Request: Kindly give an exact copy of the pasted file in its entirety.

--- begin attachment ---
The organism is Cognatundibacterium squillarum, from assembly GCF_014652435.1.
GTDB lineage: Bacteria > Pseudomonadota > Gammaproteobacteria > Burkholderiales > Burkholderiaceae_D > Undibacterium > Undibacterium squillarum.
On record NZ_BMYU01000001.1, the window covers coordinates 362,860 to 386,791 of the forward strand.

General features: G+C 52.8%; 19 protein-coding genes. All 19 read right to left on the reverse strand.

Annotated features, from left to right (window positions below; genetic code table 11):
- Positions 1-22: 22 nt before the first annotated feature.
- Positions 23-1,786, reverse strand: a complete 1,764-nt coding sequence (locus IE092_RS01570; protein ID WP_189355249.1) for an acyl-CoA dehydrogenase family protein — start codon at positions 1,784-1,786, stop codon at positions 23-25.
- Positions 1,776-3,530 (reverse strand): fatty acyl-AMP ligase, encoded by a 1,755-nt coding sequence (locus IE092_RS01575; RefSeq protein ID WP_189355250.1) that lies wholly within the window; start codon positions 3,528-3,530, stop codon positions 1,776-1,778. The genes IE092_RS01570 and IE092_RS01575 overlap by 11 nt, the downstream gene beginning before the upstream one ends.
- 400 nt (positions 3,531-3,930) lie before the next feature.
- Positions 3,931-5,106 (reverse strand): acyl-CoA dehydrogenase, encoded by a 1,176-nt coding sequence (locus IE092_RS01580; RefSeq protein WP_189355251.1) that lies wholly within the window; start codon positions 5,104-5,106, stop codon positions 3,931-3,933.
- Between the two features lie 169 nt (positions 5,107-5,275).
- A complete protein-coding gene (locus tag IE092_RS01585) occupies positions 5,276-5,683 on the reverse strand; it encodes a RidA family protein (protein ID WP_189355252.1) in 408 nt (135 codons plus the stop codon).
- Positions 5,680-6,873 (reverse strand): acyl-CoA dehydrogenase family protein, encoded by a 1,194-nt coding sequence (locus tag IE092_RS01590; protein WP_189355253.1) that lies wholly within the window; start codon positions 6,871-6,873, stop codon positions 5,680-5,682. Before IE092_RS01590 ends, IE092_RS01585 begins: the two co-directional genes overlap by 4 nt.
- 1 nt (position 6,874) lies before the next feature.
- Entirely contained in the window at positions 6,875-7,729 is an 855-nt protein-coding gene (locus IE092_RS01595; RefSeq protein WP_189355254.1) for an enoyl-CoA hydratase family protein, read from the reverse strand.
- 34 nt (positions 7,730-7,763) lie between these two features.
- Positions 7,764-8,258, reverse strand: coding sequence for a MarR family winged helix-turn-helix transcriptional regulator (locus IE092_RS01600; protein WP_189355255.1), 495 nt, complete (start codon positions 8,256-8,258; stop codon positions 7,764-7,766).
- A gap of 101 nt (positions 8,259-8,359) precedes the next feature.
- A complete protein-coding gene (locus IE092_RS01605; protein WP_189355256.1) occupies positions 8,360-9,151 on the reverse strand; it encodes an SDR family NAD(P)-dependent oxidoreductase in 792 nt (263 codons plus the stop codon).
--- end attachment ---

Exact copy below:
The organism is Cognatundibacterium squillarum, from assembly GCF_014652435.1.
GTDB lineage: Bacteria > Pseudomonadota > Gammaproteobacteria > Burkholderiales > Burkholderiaceae_D > Undibacterium > Undibacterium squillarum.
On record NZ_BMYU01000001.1, the window covers coordinates 362,860 to 386,791 of the forward strand.

General features: G+C 52.8%; 19 protein-coding genes. All 19 read right to left on the reverse strand.

Annotated features, from left to right (window positions below; genetic code table 11):
- Positions 1-22: 22 nt before the first annotated feature.
- Positions 23-1,786, reverse strand: a complete 1,764-nt coding sequence (locus IE092_RS01570; protein ID WP_189355249.1) for an acyl-CoA dehydrogenase family protein — start codon at positions 1,784-1,786, stop codon at positions 23-25.
- Positions 1,776-3,530 (reverse strand): fatty acyl-AMP ligase, encoded by a 1,755-nt coding sequence (locus IE092_RS01575; RefSeq protein ID WP_189355250.1) that lies wholly within the window; start codon positions 3,528-3,530, stop codon positions 1,776-1,778. The genes IE092_RS01570 and IE092_RS01575 overlap by 11 nt, the downstream gene beginning before the upstream one ends.
- 400 nt (positions 3,531-3,930) lie before the next feature.
- Positions 3,931-5,106 (reverse strand): acyl-CoA dehydrogenase, encoded by a 1,176-nt coding sequence (locus IE092_RS01580; RefSeq protein WP_189355251.1) that lies wholly within the window; start codon positions 5,104-5,106, stop codon positions 3,931-3,933.
- Between the two features lie 169 nt (positions 5,107-5,275).
- A complete protein-coding gene (locus tag IE092_RS01585) occupies positions 5,276-5,683 on the reverse strand; it encodes a RidA family protein (protein ID WP_189355252.1) in 408 nt (135 codons plus the stop codon).
- Positions 5,680-6,873 (reverse strand): acyl-CoA dehydrogenase family protein, encoded by a 1,194-nt coding sequence (locus tag IE092_RS01590; protein WP_189355253.1) that lies wholly within the window; start codon positions 6,871-6,873, stop codon positions 5,680-5,682. Before IE092_RS01590 ends, IE092_RS01585 begins: the two co-directional genes overlap by 4 nt.
- 1 nt (position 6,874) lies before the next feature.
- Entirely contained in the window at positions 6,875-7,729 is an 855-nt protein-coding gene (locus IE092_RS01595; RefSeq protein WP_189355254.1) for an enoyl-CoA hydratase family protein, read from the reverse strand.
- 34 nt (positions 7,730-7,763) lie between these two features.
- Positions 7,764-8,258, reverse strand: coding sequence for a MarR family winged helix-turn-helix transcriptional regulator (locus IE092_RS01600; protein WP_189355255.1), 495 nt, complete (start codon positions 8,256-8,258; stop codon positions 7,764-7,766).
- A gap of 101 nt (positions 8,259-8,359) precedes the next feature.
- A complete protein-coding gene (locus IE092_RS01605; protein WP_189355256.1) occupies positions 8,360-9,151 on the reverse strand; it encodes an SDR family NAD(P)-dependent oxidoreductase in 792 nt (263 codons plus the stop codon).